Another rumored candidate—Janet Woodcock, now chief of FDA's Center for Drug Evaluation and Research—may get a warmer reception. Jeff Trewhitt of the Pharmaceutical Research Manufacturers Association in Washington, D.C., describes Woodcock as a “very competent, cooperative, bright administrator” who has implemented such industry-backed steps as FDA's user-fee program. The nomination has moved slowly to this point, and one industry source predicts the White House may not announce its final choice until January.

  3. Congress May Grant Academy's Wish

    The Supreme Court last week declined to consider a decision that would force the National academy of Sciences to abide by government openness rules, an outcome that NAS President Bruce Alberts described as “deeply disappointing.” Meanwhile, however, the academy's bid to convince Congress to grant it an exemption from the Federal Advisory Committee Act (FACA) is picking up steam (Science, 31 October, p. 791).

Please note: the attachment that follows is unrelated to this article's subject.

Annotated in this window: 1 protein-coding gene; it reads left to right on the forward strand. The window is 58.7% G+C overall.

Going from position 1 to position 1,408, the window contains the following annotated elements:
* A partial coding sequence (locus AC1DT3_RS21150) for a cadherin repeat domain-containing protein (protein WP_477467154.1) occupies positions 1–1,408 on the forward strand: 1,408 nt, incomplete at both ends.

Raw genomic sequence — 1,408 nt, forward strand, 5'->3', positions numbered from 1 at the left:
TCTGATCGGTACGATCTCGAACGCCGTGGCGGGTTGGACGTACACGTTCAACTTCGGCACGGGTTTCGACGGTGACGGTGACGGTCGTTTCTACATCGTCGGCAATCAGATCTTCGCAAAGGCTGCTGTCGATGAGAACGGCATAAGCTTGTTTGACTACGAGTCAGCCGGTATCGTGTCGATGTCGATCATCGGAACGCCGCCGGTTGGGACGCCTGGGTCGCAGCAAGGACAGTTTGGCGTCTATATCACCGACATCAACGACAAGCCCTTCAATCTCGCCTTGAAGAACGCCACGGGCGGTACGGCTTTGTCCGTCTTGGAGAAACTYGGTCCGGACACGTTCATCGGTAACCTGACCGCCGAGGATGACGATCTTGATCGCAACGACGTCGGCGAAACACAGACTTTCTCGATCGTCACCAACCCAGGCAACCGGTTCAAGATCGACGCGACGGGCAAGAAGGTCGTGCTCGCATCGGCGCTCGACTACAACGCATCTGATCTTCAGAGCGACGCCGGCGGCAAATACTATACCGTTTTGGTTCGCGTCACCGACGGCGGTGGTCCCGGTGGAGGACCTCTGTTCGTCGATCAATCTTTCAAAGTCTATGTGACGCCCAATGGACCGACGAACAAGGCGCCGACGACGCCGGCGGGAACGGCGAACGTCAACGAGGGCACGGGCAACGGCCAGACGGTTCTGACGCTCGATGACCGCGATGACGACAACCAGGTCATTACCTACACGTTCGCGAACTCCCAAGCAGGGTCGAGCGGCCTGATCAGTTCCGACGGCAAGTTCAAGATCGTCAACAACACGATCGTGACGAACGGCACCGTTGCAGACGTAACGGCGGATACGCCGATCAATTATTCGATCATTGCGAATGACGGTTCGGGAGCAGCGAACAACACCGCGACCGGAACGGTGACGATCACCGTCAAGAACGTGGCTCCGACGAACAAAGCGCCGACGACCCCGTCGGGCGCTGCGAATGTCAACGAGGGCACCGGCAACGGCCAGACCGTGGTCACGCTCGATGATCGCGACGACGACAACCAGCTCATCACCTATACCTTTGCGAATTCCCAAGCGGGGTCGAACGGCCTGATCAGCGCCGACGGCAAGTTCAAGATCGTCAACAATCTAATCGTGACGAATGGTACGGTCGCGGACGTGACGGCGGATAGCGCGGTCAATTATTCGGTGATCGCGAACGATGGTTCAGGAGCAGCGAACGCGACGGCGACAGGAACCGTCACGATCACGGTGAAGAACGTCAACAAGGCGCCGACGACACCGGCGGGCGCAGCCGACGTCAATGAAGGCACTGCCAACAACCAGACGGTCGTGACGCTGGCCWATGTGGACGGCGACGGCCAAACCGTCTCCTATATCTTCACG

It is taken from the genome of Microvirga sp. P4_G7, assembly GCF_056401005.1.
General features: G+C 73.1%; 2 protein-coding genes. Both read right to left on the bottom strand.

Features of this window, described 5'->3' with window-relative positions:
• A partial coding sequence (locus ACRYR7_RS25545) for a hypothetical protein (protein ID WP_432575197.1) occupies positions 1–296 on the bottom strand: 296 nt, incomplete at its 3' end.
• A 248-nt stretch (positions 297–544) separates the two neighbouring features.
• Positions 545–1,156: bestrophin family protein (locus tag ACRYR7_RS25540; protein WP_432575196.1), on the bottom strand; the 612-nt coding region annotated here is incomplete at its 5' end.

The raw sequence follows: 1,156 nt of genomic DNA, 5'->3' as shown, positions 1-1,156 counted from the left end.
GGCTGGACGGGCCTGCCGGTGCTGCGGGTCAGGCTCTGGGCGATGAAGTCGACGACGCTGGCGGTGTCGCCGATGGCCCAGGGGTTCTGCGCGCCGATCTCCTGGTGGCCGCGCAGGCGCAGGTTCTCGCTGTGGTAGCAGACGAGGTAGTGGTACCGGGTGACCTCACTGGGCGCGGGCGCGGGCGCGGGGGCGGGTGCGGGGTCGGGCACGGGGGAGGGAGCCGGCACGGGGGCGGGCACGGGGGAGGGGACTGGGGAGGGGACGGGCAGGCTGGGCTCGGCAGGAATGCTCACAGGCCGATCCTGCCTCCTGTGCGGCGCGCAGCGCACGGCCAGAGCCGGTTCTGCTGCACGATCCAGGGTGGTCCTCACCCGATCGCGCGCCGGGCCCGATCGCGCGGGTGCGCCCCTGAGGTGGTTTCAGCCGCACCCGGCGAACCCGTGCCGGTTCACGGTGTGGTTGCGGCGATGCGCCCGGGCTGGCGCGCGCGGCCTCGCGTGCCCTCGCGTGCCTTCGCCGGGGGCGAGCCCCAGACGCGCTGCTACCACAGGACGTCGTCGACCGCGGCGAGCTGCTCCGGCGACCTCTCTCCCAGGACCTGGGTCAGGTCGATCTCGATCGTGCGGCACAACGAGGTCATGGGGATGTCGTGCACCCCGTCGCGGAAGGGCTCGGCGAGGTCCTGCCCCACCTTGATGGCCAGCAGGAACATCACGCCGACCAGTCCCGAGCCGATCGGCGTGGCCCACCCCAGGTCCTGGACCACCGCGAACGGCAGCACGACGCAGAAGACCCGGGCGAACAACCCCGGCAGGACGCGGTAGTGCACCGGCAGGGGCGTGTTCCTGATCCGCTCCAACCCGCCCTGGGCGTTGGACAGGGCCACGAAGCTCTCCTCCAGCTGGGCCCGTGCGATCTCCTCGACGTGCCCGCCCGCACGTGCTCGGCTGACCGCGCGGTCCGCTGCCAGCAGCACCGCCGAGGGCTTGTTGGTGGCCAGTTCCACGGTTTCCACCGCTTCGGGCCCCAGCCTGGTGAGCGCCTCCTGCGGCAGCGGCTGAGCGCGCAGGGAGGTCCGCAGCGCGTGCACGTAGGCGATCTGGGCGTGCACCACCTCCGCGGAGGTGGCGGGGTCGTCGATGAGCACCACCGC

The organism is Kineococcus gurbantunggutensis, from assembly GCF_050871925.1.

A House government reform subcommittee planned to hold a hearing on the matter on 5 November; that likely will be followed by a bill that could be passed quickly by the House and Senate, staffers say. The legislation would exempt all quasi-governmental organizations from FACA, while allowing more public access to the workings of their advisory committees.

    The White House is likely to go along. Although the Administration refused to join with the academy in taking the FACA matter to the Supreme Court, White House Budget Director Franklin Raines supports the exemption. He warned Congress in a 28 October letter that the court's decision could cause a huge increase in advisory panels that the federal government must oversee.